Issue: Issue Winter 2009 - 2010

The Poignant Poinsettia

By: DH
The spectacular plant that makes its grand entrance each holiday season has distinctive American roots that spans centuries and cultures.

The plant flourished in an area of Southern Mexico known as Taxco del Alarcon. The ancient Aztecs called it cuetlaxochitl and extracted a reddish dye for use in textiles and cosmetics. The milky white sap was made into a preparation to treat fevers.  Montezuma, the last of the Aztec kings, would have poinsettias brought into what is now Mexico City by caravans because poinsettias did not grow in the high altitudes.

The poinsettia may have remained a regional plant had it not been for Joel Roberts Poinsett. The son of a French Huegenot physician, Poinsett had a distinguished record of public service under Presidents James Madison and Andrew Jackson.  Having served as a U.S. emissary to South America, he was appointed the first U.S. Ambassador to Mexico by President John Quincy Adams in 1825. At the time of his appointment, Mexico was involved in a civil war and a hotbed of political activity. During his stay in Mexico he pursued his passion for horticulture and wandered the countryside looking for new plant species. In 1828 he found a beautiful shrub with large red flowers growing next to a road. He took cuttings from the plant and brought them back to his home in Charleston, South Carolina. Even though Poinsett had an outstanding career as a United States Congressman and as an ambassador he will always be remembered for introducing the poinsettia into the United States.


Little documentation exists on how the poinsettia arrived in California, possibly introduced by the Franciscan Friars who established the missions and the pueblos along their route from New Spain (Mexico). We do know that Albert Ecke arrived in the Hollywood area with his family in 1900.  Intrigued by the prospect of a year round growing climate, he intended only a brief stay on his way to Fiji to open a vegetarian health spa on the island.  However, the abundant     fertile land, climate and growing population convinced Ecke to remain in California. He established a fruit orchard and dairy farm but his real love was flowers, and he dabbled in growing several varieties.  Initially settling in Eagle Rock, the family moved to Hayworth Avenue in Hollywood in 1906.  Soon, the family’s role in Los Angeles flower industry was firmly established.   Son, Paul, graduated from Hollywood High School in 1915 and the school’s yearbook was called “The Poinsettia.”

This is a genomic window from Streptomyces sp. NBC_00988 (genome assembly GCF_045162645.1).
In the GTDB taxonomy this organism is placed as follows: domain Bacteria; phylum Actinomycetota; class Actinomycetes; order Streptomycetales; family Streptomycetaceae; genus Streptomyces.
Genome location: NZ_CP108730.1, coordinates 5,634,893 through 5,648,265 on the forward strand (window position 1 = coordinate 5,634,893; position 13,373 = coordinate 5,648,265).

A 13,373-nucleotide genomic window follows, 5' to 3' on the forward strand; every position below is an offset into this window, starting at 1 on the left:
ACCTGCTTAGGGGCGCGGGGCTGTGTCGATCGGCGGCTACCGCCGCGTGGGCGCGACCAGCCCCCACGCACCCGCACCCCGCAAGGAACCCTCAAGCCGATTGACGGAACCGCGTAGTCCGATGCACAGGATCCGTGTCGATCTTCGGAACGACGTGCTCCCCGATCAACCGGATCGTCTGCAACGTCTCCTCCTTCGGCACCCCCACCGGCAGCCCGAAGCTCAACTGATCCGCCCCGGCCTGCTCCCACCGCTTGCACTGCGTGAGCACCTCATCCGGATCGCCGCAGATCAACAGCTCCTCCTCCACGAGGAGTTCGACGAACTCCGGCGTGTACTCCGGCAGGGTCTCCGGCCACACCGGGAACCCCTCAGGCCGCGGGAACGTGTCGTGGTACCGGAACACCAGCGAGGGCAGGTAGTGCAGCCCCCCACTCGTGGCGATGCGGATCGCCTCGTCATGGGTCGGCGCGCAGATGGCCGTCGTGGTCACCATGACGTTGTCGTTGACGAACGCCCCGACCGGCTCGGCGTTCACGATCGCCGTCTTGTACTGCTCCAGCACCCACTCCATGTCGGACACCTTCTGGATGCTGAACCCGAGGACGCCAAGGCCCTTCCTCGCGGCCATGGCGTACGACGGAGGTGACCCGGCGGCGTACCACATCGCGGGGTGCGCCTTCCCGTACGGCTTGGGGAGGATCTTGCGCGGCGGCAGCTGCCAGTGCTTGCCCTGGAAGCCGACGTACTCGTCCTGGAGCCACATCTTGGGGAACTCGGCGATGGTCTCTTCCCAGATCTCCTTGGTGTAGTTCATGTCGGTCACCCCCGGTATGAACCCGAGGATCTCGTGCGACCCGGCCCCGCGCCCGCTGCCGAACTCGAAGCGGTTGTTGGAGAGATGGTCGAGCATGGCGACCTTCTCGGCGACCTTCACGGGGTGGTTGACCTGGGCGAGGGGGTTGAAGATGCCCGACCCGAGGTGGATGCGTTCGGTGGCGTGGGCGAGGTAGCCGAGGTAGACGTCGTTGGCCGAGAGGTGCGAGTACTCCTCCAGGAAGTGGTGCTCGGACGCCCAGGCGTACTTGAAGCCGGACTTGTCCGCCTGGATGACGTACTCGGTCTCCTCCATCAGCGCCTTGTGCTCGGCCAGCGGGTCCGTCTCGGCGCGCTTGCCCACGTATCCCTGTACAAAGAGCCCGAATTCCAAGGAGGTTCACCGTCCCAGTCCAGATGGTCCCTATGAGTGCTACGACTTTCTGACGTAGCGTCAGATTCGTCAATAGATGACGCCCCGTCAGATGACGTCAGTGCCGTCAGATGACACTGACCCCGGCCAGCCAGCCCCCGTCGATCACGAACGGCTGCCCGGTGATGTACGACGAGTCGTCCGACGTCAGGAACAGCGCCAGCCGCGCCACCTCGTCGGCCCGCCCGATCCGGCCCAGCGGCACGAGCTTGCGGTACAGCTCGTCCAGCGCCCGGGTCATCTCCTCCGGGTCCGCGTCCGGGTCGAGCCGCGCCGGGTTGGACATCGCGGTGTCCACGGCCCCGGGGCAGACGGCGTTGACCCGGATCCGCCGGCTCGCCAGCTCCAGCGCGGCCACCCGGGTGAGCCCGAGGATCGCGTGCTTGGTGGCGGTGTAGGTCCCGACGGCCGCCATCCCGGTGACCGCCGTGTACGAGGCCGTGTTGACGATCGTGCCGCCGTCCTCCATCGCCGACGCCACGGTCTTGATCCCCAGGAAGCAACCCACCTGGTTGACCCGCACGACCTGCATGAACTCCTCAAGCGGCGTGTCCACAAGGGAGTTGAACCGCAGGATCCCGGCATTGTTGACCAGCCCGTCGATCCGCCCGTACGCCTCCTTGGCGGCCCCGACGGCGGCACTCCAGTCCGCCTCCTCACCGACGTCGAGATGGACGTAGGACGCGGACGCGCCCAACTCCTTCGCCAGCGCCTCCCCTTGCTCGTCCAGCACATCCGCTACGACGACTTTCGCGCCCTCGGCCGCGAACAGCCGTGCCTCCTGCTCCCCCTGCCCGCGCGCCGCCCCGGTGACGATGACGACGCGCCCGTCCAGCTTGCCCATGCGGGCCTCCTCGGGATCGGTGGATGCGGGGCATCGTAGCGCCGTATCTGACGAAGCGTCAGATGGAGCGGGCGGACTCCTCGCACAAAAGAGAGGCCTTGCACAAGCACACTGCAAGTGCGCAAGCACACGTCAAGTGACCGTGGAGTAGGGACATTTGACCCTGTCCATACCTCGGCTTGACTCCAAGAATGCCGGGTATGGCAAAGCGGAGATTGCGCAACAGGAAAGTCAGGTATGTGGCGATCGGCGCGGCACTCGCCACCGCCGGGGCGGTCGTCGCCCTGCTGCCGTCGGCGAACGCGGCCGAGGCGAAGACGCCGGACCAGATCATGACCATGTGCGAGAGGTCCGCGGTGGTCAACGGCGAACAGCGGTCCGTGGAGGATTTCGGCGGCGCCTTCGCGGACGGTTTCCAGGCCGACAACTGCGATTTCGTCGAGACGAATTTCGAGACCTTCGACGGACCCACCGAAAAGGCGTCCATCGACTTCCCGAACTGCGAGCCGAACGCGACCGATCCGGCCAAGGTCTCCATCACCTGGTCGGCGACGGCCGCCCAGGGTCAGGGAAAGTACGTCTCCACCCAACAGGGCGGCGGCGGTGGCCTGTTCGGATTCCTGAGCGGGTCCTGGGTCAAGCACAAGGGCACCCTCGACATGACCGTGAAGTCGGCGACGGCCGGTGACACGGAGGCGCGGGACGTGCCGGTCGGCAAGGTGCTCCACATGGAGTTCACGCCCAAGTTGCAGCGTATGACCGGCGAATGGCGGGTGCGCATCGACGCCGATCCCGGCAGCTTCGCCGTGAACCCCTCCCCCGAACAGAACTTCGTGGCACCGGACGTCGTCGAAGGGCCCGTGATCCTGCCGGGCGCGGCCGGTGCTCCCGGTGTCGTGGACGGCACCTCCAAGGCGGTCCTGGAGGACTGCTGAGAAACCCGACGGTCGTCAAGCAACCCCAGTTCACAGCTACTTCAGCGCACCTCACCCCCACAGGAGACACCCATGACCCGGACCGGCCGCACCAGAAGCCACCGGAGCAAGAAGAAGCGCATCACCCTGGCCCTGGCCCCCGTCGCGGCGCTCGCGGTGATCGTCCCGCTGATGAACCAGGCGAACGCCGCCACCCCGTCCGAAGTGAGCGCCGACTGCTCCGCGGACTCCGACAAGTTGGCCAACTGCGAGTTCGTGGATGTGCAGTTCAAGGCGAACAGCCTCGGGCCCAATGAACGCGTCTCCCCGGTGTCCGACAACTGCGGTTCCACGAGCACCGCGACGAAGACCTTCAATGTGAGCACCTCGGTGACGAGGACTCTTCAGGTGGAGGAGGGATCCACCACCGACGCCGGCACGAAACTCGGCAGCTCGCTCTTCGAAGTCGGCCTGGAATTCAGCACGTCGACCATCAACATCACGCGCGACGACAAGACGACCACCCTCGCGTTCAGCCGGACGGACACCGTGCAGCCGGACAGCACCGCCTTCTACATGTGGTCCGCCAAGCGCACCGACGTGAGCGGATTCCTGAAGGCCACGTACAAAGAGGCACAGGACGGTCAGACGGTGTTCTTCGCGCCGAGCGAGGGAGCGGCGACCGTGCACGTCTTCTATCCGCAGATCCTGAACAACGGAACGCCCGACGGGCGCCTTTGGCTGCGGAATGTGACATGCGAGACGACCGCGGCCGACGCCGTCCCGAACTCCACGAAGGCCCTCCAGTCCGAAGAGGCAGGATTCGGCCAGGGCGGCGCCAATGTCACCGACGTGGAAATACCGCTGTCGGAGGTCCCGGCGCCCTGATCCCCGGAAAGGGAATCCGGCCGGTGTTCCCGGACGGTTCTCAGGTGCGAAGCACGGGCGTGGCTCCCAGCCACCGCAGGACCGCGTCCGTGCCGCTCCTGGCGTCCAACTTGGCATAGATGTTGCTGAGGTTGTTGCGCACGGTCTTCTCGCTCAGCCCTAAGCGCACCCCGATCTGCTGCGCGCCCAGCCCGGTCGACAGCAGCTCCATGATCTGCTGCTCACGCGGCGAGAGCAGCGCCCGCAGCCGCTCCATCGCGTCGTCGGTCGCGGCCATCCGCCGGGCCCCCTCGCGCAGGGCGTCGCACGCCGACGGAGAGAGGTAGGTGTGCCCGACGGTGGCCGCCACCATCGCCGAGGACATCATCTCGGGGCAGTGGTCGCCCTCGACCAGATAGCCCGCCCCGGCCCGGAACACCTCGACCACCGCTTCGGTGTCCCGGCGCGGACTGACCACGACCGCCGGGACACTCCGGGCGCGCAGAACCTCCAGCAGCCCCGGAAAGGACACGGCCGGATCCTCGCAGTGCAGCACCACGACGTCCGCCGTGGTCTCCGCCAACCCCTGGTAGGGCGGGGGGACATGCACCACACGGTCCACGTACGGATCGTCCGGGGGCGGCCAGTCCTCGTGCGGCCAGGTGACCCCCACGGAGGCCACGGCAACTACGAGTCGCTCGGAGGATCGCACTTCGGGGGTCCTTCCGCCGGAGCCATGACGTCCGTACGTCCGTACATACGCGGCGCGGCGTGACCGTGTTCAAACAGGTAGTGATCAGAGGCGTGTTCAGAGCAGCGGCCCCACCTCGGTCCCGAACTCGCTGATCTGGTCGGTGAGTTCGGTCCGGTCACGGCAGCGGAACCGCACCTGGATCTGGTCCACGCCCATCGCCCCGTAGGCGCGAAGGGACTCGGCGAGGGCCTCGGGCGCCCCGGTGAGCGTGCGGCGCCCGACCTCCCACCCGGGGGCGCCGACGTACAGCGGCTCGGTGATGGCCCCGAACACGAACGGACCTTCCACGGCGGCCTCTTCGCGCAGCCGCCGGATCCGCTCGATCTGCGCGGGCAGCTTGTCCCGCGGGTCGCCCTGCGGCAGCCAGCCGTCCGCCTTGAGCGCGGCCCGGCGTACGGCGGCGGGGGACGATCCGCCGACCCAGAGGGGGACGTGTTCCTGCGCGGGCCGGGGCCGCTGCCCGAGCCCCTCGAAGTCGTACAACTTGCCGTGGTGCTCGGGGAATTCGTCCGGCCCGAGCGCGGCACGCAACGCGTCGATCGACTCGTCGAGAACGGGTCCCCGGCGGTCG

Of particular interest to Albert Ecke, and even more so to his son Paul, was the tall, leggy red plant that grew wild throughout the area. The poinsettia's yearly cycle of blooming during the winter, near the holiday season, gave Paul the idea that this would make an ideal official holiday flower.  But the question remained: how to promote and market a plant that most people had never heard of or even seen, let alone associate it with the holiday season? 

They began production of field grown blooming plants at the ranch on Sunset boulevard selling them at roadside stands in the Hollywood and Beverly Hills area. The automobile was gaining popularity and residents and visitors from the East and Midwest were motoring wherever roads would take them and, in the winter, they passed the colorful flower stands filled with poinsettias.  

As the Hollywood area became increasingly developed, the Eckes had to find other land on which to expand their flourishing business. Their search ended in the little town of Encinitas, approximately two hours south of Los Angeles.  A good water supply, cooling ocean breezes, and the close proximity to rail transportation made the location as close to perfect as Paul could have hoped. In 1923, the Ranch moved south to Encinitas where it continued to thrive.  Today, the Ecke Ranch is run by Albert Ecke’s great-grandson, Paul Ecke III, and over 75% of the poinsettias grown in North America–and 50% grown in the world–get their start at the Paul Ecke Ranch.

Another Hollywood success story. DH